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for the present, and such account of another, that he did highly expostulate with me afterwards, because I had otherwise disposed of him.”
Shortly after this an ordinance of that tyranni- ' cal parliament was passed for sequestrating the property of the bishops and ciergy, on which the commissioners for Norwich immediatley set about their work, and they executed it with all the ri, gour of inquisitors. But let the bishop again give us his own account
“ The sequestrators,” says he, “sent certain men appointed by them, (whereof one had been burned in the hand) to appraise all the goods that were in my house; which they accordingly executed with all diligent severity, not leaving so much as a dozen trenchers, or my children's pictures out of their curious inventory: yea, they would have appraised our very wearing apparel, had not some of them declared their opinion to the contrary. These goods, both library and household stuff of all kinds, were appointed to be exposed to public sale; but in the mean time, Mrs. Goodwin, a religious good gentlewoman, whom yet we had never known or seen, being moved with compassion, very kindly offered to lay down to the sequestrators the whole sum at which the goods were valued : and was pleased to leave them in our hands, for our use, till we might be able to re-purchase them. As for the books, several stationers looked on them, but were not forward to buy: at last Mr. Cooke, a worthy
divine of this diocese, gave bond to the sequestrators, to pay them the whole sum whereat they were set; which was afterwards satisfied out of that poor pittance, which was allowed me for my maintenance.”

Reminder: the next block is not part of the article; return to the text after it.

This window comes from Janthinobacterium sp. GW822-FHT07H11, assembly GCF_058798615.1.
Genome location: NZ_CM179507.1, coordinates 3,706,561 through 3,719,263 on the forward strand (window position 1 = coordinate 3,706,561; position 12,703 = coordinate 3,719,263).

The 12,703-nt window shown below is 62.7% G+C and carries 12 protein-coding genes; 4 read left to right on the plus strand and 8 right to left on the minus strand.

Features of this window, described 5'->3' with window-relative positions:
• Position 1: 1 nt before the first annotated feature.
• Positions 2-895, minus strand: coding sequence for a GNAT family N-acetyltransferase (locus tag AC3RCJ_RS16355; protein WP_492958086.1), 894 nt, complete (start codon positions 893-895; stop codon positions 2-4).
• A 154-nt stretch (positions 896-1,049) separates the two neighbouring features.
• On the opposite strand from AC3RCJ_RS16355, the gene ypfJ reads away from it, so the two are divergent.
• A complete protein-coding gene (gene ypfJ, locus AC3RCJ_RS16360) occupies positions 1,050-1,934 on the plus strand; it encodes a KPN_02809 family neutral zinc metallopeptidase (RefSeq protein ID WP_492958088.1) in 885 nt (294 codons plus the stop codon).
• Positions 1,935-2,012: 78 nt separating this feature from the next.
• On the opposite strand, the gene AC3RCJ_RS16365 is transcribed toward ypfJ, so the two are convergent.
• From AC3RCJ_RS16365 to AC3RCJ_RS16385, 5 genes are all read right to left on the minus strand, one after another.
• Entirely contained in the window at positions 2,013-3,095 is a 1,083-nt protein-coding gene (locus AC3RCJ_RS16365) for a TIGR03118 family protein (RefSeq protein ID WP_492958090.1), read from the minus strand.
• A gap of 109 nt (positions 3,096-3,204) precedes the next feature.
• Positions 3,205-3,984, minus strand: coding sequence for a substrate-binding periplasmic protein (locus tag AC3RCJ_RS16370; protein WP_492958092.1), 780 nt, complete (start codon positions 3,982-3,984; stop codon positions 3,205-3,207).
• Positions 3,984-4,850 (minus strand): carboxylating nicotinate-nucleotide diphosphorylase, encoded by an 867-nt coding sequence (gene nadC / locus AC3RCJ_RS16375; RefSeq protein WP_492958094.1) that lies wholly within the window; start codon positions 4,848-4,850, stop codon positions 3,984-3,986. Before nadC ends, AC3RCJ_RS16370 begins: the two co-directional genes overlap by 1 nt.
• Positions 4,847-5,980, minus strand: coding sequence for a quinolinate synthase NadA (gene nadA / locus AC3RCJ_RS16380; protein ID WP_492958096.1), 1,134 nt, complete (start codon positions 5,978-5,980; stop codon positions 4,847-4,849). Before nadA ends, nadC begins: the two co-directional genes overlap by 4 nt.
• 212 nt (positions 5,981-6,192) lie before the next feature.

If it be asked, what offence could have incur. red such cruel treatment ? the answer is, that he was a bishop, and had been presumptuous enough to publish “An humble Remonstrance to the High Court of Parliament,” in which he defended Epis. copacy and the Church of England, with so much strength of argument, that five Presbyterians* clubbed their wits together to frame an answer, which the bishop completely refuted. · The account of the reformation of Norwich cathedral by the fanatics, is a curious picture of the men, and of the spirit by which they were actuated.
“ It is no other than tragical,” says the good bishop, s to relate the carnage of that furious sacrilege, whereof our eyes and ears were the sad witnesses, under the authority and presence
* These were, Stephen Marshall, Edmund Calamy, Thomas Young, Matthew Newcomen, and William Spur. stow.––Their performance bore the barbarous title of “Smectymnuus, or, an Answer to an Humble Remonstrance, &c.” This strange word is made up of the initial letters of the names of the sapient authors, and the bishop in his reply makes himself merry with his “ Plural Adversary,"
of alderman Lindsey, Toftes, the sheriff, and Greenwood, the sequestrator ; Lord, what work was here, what clattering of glasses, what haling down of walls, what tearing up of monuments, what pulling down of seats, what wresting out of iron and brass from the windows and